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Pressure Beat mixes
About Pressure Beat
This 7 inch is special to me. One of the first people that got in touch with me through this blog, is a man called Nick Farris. It wasn’t long after the first few posts, that he hit up me on my e-mail with corrections, extra’s and suggestions. He has also been highly instrumental in telling the world about this blog on various pages on the internet, for which I am still grateful today. As if that wasn’t nice enough he sent me this single the other day as a “thank you for your work on the Pressure Beat website and mixes.” I was baffled, flabbergasted and speechless upon experiencing such kindness, I can tell you that much.
The 7 inch did come with an assignment, though. Maybe I could find some information about the track? Now that was quite a hard nut to crack. I’m not sure if I cracked anything at all, to be honest, but anyway: here you go, Nick. I hope it’s sufficient..
The Africans were a duo consisting of Keith Simms and Winston Palmer who released their songs in the late seventies and early eighties on various labels such as High Note, Treasure Isle, WildFlower, Nura and their own African imprint. Some of these were produced by Willie Lindo, who had a tight connection with the Joe Gibbs studio as a producer, arranger and musician. Perhaps it was through him the Africans were given the opportunity to release “Kong Pong Daddy” on the Belmont label? Or perhaps Joe Gibbs was simply taken in with the group’s least mento-influenced track ever (to my knowledge) and decided to release it. Although the times were dreader than dread in 1979, the year of its release, the times were changing. As was the music. Rapidly. Perhaps “Kong Pow” came too late to make an impact, or perhaps it was simply too much to handle. Because if one thing is clear: this is as deep as deep roots goes.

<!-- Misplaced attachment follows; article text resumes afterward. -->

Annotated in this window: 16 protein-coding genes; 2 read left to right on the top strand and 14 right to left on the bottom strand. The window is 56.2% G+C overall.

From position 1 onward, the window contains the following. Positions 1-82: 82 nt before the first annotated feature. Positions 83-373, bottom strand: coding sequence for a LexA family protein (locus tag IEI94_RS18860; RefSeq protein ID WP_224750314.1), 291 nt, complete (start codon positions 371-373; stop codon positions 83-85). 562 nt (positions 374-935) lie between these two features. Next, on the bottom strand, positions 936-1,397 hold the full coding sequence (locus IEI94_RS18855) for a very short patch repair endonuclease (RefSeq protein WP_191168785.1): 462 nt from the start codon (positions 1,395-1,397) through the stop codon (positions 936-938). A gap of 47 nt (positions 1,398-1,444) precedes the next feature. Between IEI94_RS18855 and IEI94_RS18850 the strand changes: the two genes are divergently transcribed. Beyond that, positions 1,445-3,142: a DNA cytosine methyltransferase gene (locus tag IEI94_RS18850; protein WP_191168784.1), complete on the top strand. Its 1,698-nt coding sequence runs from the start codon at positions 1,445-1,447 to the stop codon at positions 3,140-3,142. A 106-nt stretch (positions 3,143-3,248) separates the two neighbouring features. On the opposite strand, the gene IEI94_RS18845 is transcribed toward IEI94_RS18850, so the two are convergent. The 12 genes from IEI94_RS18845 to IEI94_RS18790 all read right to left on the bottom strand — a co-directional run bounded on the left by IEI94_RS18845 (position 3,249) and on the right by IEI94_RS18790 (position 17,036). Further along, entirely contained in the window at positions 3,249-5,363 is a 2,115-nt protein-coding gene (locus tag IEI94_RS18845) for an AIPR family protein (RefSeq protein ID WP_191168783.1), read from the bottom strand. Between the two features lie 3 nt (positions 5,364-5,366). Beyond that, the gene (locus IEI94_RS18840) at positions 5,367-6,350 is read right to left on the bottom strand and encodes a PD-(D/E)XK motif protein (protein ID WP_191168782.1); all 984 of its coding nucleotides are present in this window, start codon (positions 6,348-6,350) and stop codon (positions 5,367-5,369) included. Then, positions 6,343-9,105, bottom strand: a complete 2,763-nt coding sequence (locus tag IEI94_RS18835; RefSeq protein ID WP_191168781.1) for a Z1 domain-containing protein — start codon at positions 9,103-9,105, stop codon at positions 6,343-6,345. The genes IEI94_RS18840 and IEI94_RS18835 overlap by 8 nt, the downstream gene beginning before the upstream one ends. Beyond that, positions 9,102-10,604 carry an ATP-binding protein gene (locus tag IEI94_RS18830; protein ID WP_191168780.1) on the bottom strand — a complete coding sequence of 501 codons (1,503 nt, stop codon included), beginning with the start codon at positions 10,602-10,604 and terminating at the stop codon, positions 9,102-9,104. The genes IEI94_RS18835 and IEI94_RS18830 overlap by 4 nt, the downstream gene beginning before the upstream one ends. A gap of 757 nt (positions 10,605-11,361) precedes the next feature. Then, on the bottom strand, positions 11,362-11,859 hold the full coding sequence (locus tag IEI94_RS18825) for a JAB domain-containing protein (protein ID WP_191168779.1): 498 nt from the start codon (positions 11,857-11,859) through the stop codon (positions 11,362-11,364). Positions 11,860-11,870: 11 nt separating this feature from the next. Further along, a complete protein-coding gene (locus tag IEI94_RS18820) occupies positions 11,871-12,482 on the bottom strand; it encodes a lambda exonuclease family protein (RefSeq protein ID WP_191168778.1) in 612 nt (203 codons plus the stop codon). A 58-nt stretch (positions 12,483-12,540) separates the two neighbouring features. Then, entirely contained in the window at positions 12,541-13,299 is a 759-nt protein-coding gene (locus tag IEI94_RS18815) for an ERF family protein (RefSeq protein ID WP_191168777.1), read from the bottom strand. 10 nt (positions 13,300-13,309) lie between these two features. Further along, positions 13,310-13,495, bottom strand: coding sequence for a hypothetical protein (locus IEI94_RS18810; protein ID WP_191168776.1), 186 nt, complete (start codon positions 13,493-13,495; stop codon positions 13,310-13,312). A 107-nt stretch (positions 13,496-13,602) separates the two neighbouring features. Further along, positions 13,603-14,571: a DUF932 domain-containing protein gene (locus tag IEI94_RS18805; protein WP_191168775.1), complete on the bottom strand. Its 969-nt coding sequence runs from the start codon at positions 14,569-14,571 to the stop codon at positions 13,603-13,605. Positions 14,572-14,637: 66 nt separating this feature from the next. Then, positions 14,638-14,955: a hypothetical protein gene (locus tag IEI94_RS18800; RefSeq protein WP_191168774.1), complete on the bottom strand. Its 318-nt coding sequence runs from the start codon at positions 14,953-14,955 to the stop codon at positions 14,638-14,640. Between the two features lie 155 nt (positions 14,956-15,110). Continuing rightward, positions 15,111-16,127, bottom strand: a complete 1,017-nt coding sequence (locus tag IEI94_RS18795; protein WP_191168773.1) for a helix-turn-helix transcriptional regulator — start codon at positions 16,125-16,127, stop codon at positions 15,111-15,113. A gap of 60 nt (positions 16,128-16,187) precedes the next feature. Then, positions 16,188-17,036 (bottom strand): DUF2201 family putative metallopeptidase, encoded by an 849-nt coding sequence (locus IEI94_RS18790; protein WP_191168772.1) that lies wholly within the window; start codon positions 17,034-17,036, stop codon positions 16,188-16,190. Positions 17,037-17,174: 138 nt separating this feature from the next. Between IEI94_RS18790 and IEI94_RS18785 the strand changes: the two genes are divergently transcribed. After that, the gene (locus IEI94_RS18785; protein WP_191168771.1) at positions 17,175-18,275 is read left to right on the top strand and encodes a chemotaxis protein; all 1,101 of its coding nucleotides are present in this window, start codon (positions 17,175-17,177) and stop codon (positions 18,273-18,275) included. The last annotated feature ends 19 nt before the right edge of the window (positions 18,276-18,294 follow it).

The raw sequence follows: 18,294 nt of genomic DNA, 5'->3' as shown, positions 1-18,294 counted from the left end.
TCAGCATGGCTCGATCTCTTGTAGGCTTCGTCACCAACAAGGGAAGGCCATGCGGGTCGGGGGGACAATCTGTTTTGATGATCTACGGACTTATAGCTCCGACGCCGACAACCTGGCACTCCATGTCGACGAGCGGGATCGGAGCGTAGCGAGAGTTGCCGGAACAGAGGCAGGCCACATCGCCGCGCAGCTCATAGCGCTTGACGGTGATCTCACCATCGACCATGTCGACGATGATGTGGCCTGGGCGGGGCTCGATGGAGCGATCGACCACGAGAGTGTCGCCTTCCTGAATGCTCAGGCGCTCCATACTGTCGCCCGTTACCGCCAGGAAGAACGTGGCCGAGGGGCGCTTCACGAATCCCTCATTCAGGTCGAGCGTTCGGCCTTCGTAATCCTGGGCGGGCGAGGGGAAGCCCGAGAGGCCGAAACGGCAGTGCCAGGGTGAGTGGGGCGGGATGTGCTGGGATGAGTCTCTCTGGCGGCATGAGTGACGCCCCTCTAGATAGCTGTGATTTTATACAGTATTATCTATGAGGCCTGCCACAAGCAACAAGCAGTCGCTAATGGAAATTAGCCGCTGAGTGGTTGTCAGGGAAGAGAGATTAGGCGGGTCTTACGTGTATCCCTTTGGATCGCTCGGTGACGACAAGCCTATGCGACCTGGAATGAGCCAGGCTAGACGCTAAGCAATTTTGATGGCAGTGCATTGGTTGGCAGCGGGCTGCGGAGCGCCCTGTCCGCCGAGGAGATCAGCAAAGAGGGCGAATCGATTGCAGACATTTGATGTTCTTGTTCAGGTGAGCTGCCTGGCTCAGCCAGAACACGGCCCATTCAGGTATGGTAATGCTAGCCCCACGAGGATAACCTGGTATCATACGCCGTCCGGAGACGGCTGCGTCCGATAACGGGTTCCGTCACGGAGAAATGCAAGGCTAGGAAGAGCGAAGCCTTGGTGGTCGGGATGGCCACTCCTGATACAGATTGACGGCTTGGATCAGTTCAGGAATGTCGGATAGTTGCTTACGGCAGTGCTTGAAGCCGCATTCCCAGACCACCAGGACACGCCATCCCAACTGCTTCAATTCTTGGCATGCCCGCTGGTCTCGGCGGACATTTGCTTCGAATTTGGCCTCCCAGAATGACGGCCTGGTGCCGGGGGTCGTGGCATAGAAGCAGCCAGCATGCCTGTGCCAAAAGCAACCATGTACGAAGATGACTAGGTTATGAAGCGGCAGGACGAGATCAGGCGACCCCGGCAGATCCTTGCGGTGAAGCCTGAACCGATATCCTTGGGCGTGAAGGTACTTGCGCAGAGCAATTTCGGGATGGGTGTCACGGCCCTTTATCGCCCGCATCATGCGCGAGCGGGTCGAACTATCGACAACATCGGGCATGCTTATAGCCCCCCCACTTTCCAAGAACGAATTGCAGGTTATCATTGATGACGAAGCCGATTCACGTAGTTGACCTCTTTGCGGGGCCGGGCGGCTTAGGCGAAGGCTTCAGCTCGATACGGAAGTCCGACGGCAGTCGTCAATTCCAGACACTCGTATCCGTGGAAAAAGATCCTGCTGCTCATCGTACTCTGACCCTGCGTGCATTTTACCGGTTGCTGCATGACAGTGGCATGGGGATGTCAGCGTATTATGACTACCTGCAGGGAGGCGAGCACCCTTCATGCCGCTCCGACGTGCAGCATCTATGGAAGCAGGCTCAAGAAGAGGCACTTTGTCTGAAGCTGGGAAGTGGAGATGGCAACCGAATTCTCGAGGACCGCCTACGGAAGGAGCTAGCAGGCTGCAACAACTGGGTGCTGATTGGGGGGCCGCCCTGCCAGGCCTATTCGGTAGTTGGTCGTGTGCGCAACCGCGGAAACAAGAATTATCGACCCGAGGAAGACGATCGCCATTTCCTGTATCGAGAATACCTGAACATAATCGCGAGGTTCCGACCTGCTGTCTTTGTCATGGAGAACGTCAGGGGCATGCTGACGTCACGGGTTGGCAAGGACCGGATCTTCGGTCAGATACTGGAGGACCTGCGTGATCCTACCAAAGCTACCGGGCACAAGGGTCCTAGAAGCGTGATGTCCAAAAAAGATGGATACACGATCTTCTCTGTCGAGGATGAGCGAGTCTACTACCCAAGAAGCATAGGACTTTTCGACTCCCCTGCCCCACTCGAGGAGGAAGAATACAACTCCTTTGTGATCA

The Africans sang about repatriation and brotherly love on other sides as well, but never on such a heavy riddim like the one the Professionals laid down for them. I can imagine the minor chorded and percussion heavy backing (probably Uziah “Sticky” Thompson on the bongo’s) tempted the Africans to take it a step further than usual. Gone is the jumpy mento styled singing and in comes a one-off and sincere sounding tribute to the Jamaican heritage and a call for uprising.
Kong Pong Daddy tells the story of Paul Bogle, one of the seven national heroes of Jamaica, who led the Morant Bay Rebellion in 1865 for which he was sentenced to death. Other national heroes like the Kung Pow Nanny (better known as Granny Nanny, the female Maroon rebel who set up Nanny Town and freed many slaves), George William Gordon (a critic of the colonial government and founder Native Baptist church, of which Paul Bogle was a deacon) and Marcus Garvey also get a namecheck, after which the Africans proclaim they won’t surrender as easily (!).
The aptly named b-side is sparse and focusses on the percussion, which is treated to just a tad of reverb in the breaks.
Kong Pong Daddy is not the best known Africans track, nor did it, as mentioned above, break big in the charts, but it is tunes like this that make my collectors heart jump and skip. The thrill of finding an obscurity is always nice, but to discover it’s quality music as well… That just doesn’t happen too often. In this case, I can’t decide between the dub or the vocal, which basically means I keep flipping it over and over. Quite a gift…
Label: Belmont (Ja)
Matrix: JGM 8047 A / 8047 B (kk mastering)
Release date: 1979
(originally posted on 02-05-11)
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